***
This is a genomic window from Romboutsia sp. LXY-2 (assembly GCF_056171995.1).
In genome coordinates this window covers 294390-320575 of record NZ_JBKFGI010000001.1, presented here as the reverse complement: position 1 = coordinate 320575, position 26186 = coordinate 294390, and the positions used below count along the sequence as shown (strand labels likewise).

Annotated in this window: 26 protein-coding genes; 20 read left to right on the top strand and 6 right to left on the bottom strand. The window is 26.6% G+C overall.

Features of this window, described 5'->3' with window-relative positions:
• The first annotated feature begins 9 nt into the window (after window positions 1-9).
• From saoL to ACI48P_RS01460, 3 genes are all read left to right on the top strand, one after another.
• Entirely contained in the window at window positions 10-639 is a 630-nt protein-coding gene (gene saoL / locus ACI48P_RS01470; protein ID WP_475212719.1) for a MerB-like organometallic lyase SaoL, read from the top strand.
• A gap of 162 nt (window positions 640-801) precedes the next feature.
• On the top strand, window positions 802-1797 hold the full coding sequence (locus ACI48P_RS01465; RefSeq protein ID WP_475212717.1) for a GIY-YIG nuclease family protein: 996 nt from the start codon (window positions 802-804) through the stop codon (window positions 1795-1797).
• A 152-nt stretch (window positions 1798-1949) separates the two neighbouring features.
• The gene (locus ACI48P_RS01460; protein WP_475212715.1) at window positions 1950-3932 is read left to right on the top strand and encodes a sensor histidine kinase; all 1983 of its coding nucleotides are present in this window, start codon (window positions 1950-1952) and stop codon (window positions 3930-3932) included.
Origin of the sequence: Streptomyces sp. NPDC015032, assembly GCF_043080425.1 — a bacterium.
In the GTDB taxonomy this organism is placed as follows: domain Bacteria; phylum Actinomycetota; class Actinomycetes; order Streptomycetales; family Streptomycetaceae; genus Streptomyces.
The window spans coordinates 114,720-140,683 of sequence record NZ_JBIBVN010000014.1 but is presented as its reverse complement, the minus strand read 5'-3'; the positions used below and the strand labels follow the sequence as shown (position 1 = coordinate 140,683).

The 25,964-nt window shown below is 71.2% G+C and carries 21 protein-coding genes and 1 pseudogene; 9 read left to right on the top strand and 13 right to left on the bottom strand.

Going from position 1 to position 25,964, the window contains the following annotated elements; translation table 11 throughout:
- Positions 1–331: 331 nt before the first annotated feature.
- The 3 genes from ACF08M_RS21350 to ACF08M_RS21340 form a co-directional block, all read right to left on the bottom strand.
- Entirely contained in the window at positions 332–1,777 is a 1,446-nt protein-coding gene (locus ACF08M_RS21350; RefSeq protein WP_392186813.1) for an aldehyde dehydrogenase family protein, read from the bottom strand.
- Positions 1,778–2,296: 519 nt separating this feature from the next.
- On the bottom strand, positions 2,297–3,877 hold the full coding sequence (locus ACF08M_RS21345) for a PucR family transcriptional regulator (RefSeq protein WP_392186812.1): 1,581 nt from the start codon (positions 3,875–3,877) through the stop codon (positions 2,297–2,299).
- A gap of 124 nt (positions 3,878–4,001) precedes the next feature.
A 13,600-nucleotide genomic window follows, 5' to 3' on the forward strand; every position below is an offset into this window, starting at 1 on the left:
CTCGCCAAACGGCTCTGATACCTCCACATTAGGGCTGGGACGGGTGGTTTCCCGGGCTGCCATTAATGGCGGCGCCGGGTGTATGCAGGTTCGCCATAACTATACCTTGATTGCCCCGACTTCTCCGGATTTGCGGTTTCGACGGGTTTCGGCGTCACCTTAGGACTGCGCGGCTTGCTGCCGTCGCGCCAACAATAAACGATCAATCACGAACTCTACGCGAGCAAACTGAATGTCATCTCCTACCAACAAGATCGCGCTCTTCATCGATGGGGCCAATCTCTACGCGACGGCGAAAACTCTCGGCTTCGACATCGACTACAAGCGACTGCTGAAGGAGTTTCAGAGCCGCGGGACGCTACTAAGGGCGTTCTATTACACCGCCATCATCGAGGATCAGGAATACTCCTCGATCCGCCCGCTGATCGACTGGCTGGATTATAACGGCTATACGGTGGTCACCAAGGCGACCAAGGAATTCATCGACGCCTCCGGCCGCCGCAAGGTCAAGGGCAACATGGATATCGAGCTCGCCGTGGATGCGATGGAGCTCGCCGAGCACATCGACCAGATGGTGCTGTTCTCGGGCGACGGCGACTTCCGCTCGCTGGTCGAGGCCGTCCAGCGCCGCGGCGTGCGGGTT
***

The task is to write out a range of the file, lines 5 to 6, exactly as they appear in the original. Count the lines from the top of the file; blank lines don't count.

• The first annotated feature begins 9 nt into the window (after window positions 1-9).
• From saoL to ACI48P_RS01460, 3 genes are all read left to right on the top strand, one after another.